Did I say that? Blimey. I’m not sure that experts don’t tend to make the best managers, but that they don’t neccessarily. I suspect a lot of ‘experts’ have this experience – a more junior person presents you with a problem and you tell them do this, this and this. They’re astounded, your answers make sense, they’re the right thing to do yet to the junior person they seem non-obvious and clever. They ask you how you knew that. You don’t know how you knew that. You can’t explain it. It’s just that you’ve been through a similiar situation a bunch of times and you’ve internalised the experience. The danger, of course, is you stop thinking. And/or you attempt to use intuited experience to solve problems that don’t really fit. Or, as you suggest, your experience/expertise starts to limit the areas where you’re willing or able to solve a problem.
Given such factors as the fragmentation of media, the increased accessibility to creative production tools, the continued measurability push, has the traditional advertising agency become a relic of the past? What does the future hold for the ad biz?
Ad agencies change all the time. They’re not like they were 20 years ago. And they’ve had a pretty good run. But I suspect that many of the middle-sized busines models of today won’t last very long. A few of the big networks will survive, they have a role to play. But I suspect most ‘advertising’ talent will end up independent, in smaller, more flexible, more personal work units. The skills you learn in agencies are massively transferable and those skills will always be valuable.
I don’t think I’ve ever had an insight. Not a conventional ‘consumer insight’. And I’ve never written a decent brief. But I’ve been lucky enough to be in the room when some brilliant communications ideas were had. Some of that was just coincidence, some wasn’t. My favourite bits were probably some of the work we did on Microsoft, the ads we did for AltaVista, the idea of Run London and all the work on Honda.
Your title at Nike was a pretty big one: Global Consumer Planning Director. How does planning differ at such a large scale (worldwide, for a gigantic multi-national, beyond advertising…)?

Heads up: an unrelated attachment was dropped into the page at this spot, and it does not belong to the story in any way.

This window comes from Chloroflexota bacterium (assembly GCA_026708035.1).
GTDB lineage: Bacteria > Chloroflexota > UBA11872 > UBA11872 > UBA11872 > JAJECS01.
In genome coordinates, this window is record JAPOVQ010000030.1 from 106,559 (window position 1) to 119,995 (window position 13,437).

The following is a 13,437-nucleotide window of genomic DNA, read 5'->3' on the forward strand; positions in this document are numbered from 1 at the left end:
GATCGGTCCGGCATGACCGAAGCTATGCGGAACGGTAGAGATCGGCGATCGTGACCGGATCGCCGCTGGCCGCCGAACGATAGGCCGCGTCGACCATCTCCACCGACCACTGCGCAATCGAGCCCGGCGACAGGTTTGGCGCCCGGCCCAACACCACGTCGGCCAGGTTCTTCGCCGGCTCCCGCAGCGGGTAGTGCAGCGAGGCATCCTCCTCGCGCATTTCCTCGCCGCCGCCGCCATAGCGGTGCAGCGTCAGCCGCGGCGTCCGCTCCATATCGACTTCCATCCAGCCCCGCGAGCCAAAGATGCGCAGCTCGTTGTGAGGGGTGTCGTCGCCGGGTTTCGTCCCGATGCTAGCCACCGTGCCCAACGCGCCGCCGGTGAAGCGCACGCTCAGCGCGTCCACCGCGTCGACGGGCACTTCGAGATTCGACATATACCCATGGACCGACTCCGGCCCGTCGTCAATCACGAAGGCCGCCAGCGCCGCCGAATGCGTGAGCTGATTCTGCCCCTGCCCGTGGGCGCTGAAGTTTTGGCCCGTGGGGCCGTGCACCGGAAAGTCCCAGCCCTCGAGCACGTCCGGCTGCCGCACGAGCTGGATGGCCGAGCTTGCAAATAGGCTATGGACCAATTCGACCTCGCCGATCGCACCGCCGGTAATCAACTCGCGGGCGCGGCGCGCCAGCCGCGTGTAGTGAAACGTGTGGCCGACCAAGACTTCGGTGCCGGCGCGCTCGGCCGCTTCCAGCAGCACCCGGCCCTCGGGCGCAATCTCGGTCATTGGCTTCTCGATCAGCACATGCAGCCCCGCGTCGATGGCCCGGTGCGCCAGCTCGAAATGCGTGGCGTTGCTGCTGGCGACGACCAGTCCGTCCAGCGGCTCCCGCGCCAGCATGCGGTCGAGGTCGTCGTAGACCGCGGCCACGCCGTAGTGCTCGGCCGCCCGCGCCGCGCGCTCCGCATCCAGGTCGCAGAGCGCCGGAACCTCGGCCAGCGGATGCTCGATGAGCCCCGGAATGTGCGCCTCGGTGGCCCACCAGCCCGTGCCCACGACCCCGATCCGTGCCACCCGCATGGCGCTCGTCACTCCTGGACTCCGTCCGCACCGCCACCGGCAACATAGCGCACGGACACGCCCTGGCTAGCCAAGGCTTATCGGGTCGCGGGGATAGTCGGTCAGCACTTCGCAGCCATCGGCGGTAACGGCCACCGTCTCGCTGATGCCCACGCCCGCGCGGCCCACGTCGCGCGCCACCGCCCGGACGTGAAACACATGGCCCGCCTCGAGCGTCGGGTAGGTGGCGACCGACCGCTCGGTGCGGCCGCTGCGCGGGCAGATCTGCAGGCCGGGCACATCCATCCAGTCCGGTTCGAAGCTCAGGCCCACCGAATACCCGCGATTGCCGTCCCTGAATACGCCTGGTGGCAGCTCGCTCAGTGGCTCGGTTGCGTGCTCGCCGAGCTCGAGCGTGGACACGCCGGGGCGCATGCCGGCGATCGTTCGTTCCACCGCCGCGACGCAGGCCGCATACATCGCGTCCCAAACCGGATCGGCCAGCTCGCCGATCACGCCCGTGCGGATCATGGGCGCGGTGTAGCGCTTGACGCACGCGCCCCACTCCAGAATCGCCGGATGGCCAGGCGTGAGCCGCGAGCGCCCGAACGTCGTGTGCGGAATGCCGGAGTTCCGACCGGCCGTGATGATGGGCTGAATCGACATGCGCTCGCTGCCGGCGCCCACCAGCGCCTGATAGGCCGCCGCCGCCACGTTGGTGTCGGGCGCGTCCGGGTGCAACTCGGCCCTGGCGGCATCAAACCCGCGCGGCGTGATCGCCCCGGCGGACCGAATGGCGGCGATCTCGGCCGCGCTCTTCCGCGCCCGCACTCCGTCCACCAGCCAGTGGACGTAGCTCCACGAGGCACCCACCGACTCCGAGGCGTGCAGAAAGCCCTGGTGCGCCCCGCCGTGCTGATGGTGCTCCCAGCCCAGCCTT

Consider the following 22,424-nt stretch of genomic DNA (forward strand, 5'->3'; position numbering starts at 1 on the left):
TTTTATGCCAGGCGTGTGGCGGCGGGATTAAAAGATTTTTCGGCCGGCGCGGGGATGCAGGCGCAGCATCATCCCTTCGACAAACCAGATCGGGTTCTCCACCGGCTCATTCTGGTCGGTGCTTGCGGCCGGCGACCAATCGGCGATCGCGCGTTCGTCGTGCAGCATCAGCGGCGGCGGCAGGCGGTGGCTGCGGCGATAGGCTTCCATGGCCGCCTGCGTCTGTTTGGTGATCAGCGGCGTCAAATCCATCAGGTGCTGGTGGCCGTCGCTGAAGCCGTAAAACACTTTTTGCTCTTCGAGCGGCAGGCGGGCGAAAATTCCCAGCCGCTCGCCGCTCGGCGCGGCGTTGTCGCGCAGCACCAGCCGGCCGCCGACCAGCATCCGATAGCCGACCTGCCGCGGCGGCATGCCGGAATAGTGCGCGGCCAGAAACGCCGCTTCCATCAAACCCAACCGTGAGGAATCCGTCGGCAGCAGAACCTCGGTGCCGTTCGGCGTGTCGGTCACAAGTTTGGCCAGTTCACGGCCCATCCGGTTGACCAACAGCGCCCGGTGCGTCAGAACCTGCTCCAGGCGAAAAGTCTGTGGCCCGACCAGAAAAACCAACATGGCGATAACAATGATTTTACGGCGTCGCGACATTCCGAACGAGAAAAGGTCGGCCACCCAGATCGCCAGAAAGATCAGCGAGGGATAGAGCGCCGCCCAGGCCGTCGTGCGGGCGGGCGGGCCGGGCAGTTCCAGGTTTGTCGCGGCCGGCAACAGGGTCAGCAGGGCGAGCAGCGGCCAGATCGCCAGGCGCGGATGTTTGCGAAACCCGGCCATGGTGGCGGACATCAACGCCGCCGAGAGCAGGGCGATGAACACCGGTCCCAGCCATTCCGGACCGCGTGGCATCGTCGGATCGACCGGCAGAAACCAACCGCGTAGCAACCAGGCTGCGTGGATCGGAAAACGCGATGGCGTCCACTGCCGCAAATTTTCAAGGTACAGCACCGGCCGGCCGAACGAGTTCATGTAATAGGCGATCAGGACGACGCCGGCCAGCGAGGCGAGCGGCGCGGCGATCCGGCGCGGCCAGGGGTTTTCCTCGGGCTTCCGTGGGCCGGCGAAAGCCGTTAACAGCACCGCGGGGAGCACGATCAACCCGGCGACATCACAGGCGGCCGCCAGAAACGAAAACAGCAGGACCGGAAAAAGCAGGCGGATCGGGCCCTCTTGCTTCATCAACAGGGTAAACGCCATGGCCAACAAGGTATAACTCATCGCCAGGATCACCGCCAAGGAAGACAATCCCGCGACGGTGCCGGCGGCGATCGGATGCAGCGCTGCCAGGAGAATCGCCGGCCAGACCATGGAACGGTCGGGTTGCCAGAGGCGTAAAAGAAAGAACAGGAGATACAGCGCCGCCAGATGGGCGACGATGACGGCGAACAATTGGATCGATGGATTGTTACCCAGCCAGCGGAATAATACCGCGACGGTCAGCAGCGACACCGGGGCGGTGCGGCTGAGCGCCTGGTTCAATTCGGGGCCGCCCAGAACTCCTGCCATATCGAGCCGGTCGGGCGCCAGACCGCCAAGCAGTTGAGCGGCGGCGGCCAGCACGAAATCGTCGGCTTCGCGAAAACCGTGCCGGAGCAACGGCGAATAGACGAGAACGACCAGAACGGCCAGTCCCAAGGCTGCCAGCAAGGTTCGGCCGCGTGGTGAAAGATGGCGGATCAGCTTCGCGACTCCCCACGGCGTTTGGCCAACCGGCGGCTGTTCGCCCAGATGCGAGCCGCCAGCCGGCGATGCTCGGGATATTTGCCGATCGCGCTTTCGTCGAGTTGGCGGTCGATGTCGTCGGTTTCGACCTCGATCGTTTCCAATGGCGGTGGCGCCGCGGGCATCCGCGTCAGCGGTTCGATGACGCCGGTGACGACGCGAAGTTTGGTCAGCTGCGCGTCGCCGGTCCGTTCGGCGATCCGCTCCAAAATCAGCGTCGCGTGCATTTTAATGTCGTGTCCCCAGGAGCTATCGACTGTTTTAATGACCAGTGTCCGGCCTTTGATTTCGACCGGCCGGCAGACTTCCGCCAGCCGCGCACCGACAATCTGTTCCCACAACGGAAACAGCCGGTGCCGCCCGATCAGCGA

Planning is mostly about generalisations anyway. You’re never thinking about one-to-one relationships, so global planning just makes the generalisations bigger. The differece isn’t in the thinking it’s in the persuasion around the thinking. You have the same ideas, it’s just you have to spend longer persuading anyone to pay attention or act.
Did the success of your blogs make the decision to leave Nike easier?
What’s your educational background? And how did you come to be doing what you do now (planning, blogging, consulting, writing books)?
I went to an ordinary, rather splendid comprehensive school in Derby. I studied history at University. Did OK. I liked the look of what Darren Stevens did in Bewitched so I tried to get into advertising. Ended up in media. Then account management. Then planning. I get bored easily so I change jobs a lot – trying to find the right balance of interestingness and overly generous compensation.
What have you learned as teacher of the Account Planning School of the Web?
That people are marvelous. Everyone I’ve asked to help has said yes. And there are all these people willing to do extra homework for no good reason just because some guy on a website has offered to criticise their efforts. It also illustrates the power of the web and community. Not much effort on any individual’s part is leveraged into quite a good thing for quite a lot of people. I’m all about leveraging not much effort.
I would imagine eggsbaconchipsandbeans has tapped you into a somewhat obscure subculture of breakfast connoisseurs. Are you surprised at how large or vibrant this community is?
Nothing about the web surprises me anymore. And breakfast is no more obscure than many other web communities. Who doesn’t like a large breakfast?
You frequently mention your son Arthur on your blog and chronicle his observations, questions and play habits. Has fatherhood informed how you approach creativity and creative business? If so, how?
It’s made me want to be at work less. It’s made me realise that being in creative business is a fantastic job but it’s still a job. It’s not life.
Where do you look for inspiration? Are there any organizations, people, books or websites that you find especially inspiring?
Oh. Everywhere. Paul Smith wrote a book called You Can Find Inspiration In Everything. I wish I’d written that. Inspiration isn’t in what you look at, it’s in how you look.